The optimal move for Obama, Clinton and other Democrats might be to wait for results in Iowa and New Hampshire, assess whether Sanders has momentum and only endorse a rival if he looks like he’s taking off. If they endorse someone else earlier, it could backfire: Imagine the momentum Sanders would get if he beat Joe Biden or another establishment candidate after Democratic luminaries intervened in the race.
And if the party’s most important figures were to endorse a Sanders opponent too late, they might not be able to stop him. Say Sanders racks up some wins in the early states and takes a real lead in the delegate count following Super Tuesday. Party leaders might not have the strength to push anyone else into a position to compete with him in the delegate race. And even if they did, they’d be opposing a candidate with small-d democratic legitimacy and risking party unity heading into the general election.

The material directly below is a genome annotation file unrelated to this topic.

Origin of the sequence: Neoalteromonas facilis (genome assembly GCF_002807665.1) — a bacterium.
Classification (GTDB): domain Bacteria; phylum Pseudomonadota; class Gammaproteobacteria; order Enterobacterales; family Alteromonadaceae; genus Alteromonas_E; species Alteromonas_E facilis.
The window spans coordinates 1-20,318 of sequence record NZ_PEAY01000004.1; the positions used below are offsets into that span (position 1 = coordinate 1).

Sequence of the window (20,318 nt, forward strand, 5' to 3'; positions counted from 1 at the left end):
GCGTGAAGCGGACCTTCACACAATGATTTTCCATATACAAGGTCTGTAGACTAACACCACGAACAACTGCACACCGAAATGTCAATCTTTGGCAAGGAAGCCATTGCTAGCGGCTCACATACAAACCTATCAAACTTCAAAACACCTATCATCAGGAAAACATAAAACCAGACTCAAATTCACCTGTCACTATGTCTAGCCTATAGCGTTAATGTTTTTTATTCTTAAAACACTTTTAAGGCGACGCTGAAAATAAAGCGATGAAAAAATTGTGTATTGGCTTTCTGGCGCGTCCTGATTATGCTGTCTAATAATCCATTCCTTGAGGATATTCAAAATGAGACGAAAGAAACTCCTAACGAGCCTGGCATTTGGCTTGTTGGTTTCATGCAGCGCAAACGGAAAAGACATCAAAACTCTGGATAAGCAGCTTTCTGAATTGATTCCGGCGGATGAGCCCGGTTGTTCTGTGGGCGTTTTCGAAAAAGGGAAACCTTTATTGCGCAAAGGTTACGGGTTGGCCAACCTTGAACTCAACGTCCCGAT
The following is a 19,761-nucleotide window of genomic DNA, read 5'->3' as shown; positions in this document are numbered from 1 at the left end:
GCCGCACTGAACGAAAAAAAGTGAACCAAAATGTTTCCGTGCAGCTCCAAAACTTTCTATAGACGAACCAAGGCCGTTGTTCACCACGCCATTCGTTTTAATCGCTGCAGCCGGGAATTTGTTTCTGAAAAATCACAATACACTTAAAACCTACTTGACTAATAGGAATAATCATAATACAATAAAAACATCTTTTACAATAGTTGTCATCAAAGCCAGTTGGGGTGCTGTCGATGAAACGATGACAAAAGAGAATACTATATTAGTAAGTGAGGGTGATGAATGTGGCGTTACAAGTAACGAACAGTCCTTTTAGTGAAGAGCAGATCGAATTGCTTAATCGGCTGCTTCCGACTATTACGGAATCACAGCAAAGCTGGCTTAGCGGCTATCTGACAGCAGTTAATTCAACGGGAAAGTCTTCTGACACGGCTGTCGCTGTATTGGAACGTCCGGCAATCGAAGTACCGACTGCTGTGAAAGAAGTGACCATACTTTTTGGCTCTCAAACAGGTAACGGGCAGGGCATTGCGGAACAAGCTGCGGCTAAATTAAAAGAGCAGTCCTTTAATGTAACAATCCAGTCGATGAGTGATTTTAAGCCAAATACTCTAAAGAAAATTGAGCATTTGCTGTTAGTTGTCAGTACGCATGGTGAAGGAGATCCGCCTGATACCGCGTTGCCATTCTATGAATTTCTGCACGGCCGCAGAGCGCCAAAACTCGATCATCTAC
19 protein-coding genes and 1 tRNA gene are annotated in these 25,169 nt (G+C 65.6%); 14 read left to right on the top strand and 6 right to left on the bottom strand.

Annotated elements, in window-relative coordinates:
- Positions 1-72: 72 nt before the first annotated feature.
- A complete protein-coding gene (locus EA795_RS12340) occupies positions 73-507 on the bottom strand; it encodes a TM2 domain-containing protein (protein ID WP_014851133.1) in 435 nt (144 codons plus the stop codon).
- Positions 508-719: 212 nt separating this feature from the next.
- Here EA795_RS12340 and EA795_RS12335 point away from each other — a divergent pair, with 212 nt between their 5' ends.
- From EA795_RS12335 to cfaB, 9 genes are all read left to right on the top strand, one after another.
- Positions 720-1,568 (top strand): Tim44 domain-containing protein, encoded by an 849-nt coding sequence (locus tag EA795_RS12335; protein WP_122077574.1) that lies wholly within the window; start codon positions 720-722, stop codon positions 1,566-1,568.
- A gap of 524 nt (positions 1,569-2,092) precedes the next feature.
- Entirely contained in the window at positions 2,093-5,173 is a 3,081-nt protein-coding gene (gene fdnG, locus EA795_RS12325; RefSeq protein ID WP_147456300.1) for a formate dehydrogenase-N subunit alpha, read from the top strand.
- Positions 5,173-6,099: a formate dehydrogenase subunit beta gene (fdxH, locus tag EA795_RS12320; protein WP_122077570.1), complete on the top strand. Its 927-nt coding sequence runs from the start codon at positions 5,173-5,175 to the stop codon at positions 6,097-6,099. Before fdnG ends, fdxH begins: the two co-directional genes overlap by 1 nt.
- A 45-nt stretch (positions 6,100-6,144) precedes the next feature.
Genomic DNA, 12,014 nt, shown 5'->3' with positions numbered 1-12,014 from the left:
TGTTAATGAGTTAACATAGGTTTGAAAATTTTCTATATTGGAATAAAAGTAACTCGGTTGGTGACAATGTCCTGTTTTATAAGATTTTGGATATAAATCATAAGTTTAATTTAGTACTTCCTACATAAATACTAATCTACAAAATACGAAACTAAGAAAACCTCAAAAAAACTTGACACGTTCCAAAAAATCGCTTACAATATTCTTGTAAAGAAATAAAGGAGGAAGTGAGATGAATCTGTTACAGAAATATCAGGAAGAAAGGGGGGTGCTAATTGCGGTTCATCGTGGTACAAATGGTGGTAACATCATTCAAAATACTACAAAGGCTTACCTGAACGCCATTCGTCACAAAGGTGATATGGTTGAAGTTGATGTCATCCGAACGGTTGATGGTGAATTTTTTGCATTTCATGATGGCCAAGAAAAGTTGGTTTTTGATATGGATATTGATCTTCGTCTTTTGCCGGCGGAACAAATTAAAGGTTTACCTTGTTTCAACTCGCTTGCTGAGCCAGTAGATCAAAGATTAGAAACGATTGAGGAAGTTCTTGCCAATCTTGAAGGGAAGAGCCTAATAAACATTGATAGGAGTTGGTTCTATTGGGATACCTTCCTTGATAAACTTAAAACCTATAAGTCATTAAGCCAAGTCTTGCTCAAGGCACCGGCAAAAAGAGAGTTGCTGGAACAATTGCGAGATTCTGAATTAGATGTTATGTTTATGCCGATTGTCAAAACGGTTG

Sanders’s opponents have few other options available to them. Sanders doesn’t depend on top donors for money: He spent years building a network of small-dollar donors who have sustained him during long fights with mainstream Democrats like Clinton.